As I arrived at Lake of the Ozarks, Mo., my thoughts were filled with gobbling toms and strutting long-beards.
I had been waiting for several long months for this two-day turkey hunting adventure. Now I was finally here.
Not only was I to hunt in one of Missouri’s top gobbler-producing regions, around Lake of the Ozarks, but I was to hunt with a true outdoor legend, Missouri’s own Ralph Duren.
Ralph Duren was a public relations specialist in the Missouri Department of Conservation’s public affairs division for over three decades. Not everyone knows that fact.
What most people in the midwest recognize about Mr. Duren are his unusual vocal skills. Duren has won numerous turkey-calling and owl-hooting events, including third place in the 1994, 1996 and 1999 Grand National Gobbling Contest.
In 1995 he won this competition and repeated in 2000 as the Grand National Champion. Ralph Duren has demonstrated these sounds in places like “CBS Tom Snyder Late Night,” “CBS This Morning” and “The Tonight Show.”
It is easy to see why I was so excited to have the opportunity to share some time with this fellow, not to mention two mornings of turkey hunting. I knew I had a chance to learn a lot about wild turkey behavior, turkey sounds and turkey hunting.
What I did not know was that I would discover a really great human being in the process.
It was 4:30 a.m. on the second Monday of the season as Ralph and I pulled away for our hunt. As we stood in the pre-dawn dampness, a single gobble echoed through the mountains from a distance.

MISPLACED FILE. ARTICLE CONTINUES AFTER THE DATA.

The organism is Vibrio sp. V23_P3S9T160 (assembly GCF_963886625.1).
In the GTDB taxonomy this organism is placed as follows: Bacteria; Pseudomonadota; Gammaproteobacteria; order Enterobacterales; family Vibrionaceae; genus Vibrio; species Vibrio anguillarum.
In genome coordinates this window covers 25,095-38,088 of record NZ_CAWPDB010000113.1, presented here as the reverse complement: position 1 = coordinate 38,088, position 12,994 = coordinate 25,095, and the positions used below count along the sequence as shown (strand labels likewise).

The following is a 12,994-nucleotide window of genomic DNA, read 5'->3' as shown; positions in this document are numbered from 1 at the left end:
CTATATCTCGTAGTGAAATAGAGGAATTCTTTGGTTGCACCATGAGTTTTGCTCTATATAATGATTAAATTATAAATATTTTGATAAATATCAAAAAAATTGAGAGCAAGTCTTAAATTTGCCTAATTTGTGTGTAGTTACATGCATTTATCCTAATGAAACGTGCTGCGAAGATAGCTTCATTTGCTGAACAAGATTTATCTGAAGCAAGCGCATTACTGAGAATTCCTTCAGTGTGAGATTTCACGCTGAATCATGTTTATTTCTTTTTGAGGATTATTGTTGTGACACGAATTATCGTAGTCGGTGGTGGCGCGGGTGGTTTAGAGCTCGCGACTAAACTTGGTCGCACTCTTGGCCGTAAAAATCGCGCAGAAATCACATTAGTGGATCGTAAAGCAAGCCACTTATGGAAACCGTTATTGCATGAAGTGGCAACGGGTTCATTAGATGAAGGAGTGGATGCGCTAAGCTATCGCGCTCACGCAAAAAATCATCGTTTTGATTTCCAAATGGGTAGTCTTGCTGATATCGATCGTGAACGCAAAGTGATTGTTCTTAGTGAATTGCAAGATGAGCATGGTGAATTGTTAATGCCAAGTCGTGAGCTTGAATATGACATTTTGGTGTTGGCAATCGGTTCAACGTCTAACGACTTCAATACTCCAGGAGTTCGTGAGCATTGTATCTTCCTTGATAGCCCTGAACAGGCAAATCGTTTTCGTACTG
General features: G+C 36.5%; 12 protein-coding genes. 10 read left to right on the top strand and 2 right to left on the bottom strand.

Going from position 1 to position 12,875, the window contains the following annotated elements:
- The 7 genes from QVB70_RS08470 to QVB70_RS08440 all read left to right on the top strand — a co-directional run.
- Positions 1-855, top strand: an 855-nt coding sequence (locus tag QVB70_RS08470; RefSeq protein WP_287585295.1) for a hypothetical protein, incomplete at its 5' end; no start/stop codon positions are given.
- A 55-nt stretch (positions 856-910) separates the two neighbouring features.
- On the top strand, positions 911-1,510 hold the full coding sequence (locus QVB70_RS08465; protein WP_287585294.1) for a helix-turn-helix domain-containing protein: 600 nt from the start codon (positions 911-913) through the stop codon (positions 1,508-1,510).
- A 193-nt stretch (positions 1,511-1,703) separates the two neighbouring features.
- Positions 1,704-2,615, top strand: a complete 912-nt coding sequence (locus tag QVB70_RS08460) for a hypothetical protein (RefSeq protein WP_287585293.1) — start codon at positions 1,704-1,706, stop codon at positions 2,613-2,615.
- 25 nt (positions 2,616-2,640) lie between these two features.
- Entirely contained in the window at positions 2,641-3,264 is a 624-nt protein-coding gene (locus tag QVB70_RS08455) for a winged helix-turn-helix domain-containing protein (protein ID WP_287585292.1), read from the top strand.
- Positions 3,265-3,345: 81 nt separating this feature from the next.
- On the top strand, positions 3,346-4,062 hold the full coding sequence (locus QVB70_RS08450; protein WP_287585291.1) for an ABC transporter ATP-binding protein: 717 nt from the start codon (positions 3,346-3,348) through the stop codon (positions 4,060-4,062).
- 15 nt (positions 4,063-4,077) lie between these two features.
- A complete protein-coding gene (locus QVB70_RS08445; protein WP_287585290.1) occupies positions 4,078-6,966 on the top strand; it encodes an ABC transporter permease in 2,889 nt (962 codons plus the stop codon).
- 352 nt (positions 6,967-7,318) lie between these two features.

“He’s a long way off,” Duren whispered. “There’s got to be one closer.”
Then, without warning and without preparation, he made one of the most natural-sounding Barred owl hoots I have ever heard.
I am sure my jaw dropped and I have no idea if a bird gobbled in response or not. I only remember the sound of my own whisper as I said, “Do that again!”
Without even taking a deep breath, Duren bellowed forth the nine-note call again… flawlessly.
As we reached an apex, where two ridges met, Ralph hooted again to verify the gobbler’s location. There was no answer.
He hooted once more with a similar lack of response. I was prepared to set up right there and begin calling. Ralph, however, wanted to know exactly where that bird was located.
“He might already be down,” Duren said. “Maybe it’s too late for an owl.”
He then proceeded to imitate a piliated woodpecker. The shrill, high-pitched rhythm of this sound rang through the hollow between the ridges. Not only did our tom answer, about 250 yards away, but another bird gobbled… from exactly where we had just come.